Report on San Miguel (El Salvador) — 19 February-25 February 2020
Smithsonian / US Geological Survey Weekly Volcanic Activity Report, 19 February-25 February 2020
Managing Editor: Sally Kuhn Sennert
Please cite this report as:
Global Volcanism Program, 2020. Report on San Miguel (El Salvador). In: Sennert, S K (ed.), Weekly Volcanic Activity Report, 19 February-25 February 2020. Smithsonian Institution and US Geological Survey.
13.434°N, 88.269°W; summit elev. 2130 m
All times are local (unless otherwise noted)
SNET reported that local observers of San Miguel reported a series of rumbling noises that occurred from 1900 on 20 February to 0750 on 21 February. The report noted an increase in amplitude of microearthquakes and minor gas emissions form the main crater. Sulfur dioxide levels had also increased. Beginning at 1055 on 22 February an ash emission that lasted 10 minutes long resulted in a small gas-and-ash plume that rose 400 m above the crater rim. Minor ashfall was reported in the area of Piedra Azul, 5 km SW. RSAM peaked at 510 units during the period of emissions, above the normal values of 150, as recorded by station VSM located on the upper N flank. The number of low-amplitude tremor events increased after a quiet period of about 11 hours and were associated with gas emissions; RSAM was 33-97 units and minor gas plumes were visible rising 400 m during 23-24 February.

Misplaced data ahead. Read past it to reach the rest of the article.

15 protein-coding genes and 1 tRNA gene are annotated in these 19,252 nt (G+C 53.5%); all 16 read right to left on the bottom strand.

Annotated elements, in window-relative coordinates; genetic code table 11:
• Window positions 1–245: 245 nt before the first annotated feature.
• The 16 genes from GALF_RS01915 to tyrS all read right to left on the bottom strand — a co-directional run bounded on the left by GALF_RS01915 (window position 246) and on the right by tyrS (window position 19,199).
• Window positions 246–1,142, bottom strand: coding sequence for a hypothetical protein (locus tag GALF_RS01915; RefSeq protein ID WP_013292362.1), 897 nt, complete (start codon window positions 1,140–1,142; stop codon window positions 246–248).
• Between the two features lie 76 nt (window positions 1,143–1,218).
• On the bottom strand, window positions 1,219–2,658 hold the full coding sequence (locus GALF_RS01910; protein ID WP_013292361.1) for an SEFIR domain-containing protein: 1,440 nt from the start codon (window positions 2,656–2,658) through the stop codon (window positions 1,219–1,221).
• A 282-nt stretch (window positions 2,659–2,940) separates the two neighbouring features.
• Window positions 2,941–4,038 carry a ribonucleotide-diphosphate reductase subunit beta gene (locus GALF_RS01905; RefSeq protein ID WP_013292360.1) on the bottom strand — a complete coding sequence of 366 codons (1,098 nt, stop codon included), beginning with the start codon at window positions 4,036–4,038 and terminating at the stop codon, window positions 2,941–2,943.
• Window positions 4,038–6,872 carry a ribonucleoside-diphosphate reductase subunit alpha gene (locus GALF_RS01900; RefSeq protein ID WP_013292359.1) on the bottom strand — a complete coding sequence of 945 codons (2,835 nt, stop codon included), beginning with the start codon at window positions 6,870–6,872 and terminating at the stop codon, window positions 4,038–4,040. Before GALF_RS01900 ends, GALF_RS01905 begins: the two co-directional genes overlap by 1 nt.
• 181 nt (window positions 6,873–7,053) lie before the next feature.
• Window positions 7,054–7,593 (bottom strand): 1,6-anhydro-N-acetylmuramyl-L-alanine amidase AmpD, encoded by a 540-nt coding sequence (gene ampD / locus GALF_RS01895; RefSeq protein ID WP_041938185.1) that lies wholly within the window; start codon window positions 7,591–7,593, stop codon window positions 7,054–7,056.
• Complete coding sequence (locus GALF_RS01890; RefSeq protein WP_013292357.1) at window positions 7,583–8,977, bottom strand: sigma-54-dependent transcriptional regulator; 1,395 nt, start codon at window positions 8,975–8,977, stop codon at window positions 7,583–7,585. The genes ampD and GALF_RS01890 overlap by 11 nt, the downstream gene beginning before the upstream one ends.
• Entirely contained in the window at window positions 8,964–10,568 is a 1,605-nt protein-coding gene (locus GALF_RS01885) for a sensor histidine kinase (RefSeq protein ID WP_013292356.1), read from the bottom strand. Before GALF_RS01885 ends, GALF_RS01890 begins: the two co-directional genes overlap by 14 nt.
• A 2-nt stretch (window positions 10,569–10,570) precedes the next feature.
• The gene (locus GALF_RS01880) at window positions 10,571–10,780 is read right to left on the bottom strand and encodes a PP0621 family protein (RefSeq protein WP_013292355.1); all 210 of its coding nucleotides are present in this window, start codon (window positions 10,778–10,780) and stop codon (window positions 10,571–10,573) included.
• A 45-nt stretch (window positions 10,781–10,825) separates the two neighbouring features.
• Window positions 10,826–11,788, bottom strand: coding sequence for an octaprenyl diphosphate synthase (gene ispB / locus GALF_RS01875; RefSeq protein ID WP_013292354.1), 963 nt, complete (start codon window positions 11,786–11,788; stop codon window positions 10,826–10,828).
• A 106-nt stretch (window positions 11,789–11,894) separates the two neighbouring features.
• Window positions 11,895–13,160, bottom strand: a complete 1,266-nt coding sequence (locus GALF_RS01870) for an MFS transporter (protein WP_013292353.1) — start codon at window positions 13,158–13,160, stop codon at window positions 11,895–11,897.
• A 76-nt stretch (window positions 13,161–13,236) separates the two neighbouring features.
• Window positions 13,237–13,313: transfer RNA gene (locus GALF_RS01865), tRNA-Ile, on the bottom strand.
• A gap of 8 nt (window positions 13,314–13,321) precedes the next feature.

Geologic Background. The symmetrical cone of San Miguel volcano, one of the most active in El Salvador, rises from near sea level to form one of the country's most prominent landmarks. The unvegetated summit rises above slopes draped with coffee plantations. A broad, deep crater complex that has been frequently modified by historical eruptions (recorded since the early 16th century) caps the truncated summit, also known locally as Chaparrastique. Radial fissures on the flanks of the basaltic-andesitic volcano have fed a series of historical lava flows, including several erupted during the 17th-19th centuries that reached beyond the base of the volcano on the N, NE, and SE sides. The SE-flank flows are the largest and form broad, sparsely vegetated lava fields crossed by highways and a railroad skirting the base of the volcano. The location of flank vents has migrated higher on the edifice during historical time, and the most recent activity has consisted of minor ash eruptions from the summit crater.